• Project Hariyali: Under this initiative, Mahindra commits to planting a million trees every year. In FY 2014–15, over 1.5 million trees were planted.

• ESOPs: The principle behind ESOPs, or employee social options, is to make CSR a core value of every team in Mahindra and provide a vehicle for employees to ‘give back’. Employees are encouraged to participate in initiatives like health camps and youth skills development through this programme—common enough among most large corporate entities. These initiatives may be ongoing or one-time and are typically targeted at the elderly, disadvantaged and rural populace. Many of these are designed to cater to specific local needs, such as a 14-day programme for women in the automotive plant in Mumbai to develop their personal skills. Since 2006, over 1 million ESOP man hours have been dedicated to various projects, a reflection of the importance given to this programme.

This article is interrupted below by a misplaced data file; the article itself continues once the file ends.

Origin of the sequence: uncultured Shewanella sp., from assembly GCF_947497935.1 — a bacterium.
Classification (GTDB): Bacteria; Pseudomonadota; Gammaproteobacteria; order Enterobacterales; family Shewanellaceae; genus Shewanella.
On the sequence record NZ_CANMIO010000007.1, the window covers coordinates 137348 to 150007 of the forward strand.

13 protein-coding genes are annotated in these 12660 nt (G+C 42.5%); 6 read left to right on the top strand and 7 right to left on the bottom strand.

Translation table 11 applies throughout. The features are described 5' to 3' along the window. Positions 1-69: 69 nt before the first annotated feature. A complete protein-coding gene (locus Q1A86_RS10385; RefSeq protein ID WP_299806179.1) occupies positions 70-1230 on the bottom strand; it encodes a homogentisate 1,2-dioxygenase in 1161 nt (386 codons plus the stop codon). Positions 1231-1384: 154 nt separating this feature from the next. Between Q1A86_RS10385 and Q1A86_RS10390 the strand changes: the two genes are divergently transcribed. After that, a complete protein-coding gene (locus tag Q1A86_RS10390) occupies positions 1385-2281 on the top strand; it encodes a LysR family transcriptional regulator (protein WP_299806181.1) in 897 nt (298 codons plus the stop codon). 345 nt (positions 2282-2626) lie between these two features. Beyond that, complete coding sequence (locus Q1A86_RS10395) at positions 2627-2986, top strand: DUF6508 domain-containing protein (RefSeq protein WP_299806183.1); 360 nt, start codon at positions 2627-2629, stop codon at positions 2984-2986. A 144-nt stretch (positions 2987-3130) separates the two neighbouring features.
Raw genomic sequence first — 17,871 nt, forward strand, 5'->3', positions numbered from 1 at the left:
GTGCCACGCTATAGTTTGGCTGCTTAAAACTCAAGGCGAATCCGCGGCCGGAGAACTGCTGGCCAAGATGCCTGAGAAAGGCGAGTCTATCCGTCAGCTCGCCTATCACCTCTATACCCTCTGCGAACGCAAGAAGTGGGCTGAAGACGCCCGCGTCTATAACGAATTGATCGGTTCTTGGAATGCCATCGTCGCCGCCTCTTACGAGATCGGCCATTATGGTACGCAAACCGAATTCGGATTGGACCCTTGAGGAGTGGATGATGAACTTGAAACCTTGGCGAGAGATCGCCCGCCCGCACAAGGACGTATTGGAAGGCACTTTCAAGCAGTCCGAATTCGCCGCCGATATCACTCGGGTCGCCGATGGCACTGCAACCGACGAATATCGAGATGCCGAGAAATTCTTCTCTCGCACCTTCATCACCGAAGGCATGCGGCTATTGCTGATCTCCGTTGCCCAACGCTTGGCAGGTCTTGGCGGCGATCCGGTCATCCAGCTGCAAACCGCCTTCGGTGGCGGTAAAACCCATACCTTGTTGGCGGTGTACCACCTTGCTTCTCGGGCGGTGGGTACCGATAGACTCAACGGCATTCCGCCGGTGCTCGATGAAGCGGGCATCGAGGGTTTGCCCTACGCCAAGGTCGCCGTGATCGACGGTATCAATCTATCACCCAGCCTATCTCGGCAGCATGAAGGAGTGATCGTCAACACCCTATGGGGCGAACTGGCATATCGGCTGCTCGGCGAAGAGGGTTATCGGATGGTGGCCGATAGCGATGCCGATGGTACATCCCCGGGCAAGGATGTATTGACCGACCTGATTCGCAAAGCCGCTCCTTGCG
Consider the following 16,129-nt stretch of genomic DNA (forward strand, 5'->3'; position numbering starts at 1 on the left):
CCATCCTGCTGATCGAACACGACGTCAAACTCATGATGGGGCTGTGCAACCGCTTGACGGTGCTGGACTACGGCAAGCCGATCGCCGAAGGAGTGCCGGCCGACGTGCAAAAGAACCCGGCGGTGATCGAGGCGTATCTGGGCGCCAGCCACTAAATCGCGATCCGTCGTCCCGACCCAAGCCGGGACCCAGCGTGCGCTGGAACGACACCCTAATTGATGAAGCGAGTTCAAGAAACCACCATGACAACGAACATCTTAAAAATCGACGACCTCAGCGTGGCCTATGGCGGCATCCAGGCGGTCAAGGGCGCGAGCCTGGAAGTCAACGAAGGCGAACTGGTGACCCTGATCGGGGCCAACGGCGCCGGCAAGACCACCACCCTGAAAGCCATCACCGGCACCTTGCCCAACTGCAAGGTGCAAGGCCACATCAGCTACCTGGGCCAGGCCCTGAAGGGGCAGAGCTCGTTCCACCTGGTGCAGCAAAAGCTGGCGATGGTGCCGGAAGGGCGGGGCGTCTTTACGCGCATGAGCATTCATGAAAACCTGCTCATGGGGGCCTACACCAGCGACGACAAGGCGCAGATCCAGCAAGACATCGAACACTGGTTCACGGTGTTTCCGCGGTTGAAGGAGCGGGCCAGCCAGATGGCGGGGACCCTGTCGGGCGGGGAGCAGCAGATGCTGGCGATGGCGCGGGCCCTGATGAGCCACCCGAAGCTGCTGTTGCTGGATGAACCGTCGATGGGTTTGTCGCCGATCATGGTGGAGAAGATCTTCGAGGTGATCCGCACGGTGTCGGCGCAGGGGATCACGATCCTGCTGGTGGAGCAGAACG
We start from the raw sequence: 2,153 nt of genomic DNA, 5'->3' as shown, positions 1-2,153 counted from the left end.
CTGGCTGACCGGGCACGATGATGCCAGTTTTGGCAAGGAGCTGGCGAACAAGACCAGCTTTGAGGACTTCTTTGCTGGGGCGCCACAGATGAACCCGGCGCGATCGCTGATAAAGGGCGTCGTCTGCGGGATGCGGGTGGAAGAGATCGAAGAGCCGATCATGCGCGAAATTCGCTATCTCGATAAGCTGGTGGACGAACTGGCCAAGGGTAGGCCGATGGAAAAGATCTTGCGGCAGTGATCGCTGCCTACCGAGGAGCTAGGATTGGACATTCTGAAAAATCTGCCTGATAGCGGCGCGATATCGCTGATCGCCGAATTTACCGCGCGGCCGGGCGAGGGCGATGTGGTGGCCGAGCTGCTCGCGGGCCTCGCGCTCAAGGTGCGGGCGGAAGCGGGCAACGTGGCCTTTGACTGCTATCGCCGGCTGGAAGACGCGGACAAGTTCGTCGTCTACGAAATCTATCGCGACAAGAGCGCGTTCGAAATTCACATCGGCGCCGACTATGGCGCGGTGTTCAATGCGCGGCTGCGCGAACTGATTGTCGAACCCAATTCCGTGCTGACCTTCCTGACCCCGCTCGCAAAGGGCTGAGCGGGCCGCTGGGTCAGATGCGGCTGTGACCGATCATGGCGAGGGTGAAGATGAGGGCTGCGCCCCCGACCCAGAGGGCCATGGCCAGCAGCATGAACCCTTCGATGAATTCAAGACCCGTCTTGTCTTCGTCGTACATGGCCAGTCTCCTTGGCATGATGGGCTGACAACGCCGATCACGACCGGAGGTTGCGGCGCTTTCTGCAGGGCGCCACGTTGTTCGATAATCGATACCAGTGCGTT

• Disaster relief: Mahindra regularly makes contributions to disaster relief and rehabilitation programmes, either through charitable funds or rebuilding necessary infrastructure in affected areas.

• Art and culture: The company supports numerous cultural festivals in film, theatre, and music as part of its broader effort to promote art in the country. The Mahindra Excellence in Theatre Awards, Mahindra Blues Festival and Mahindra Lucknow Festival are a few examples.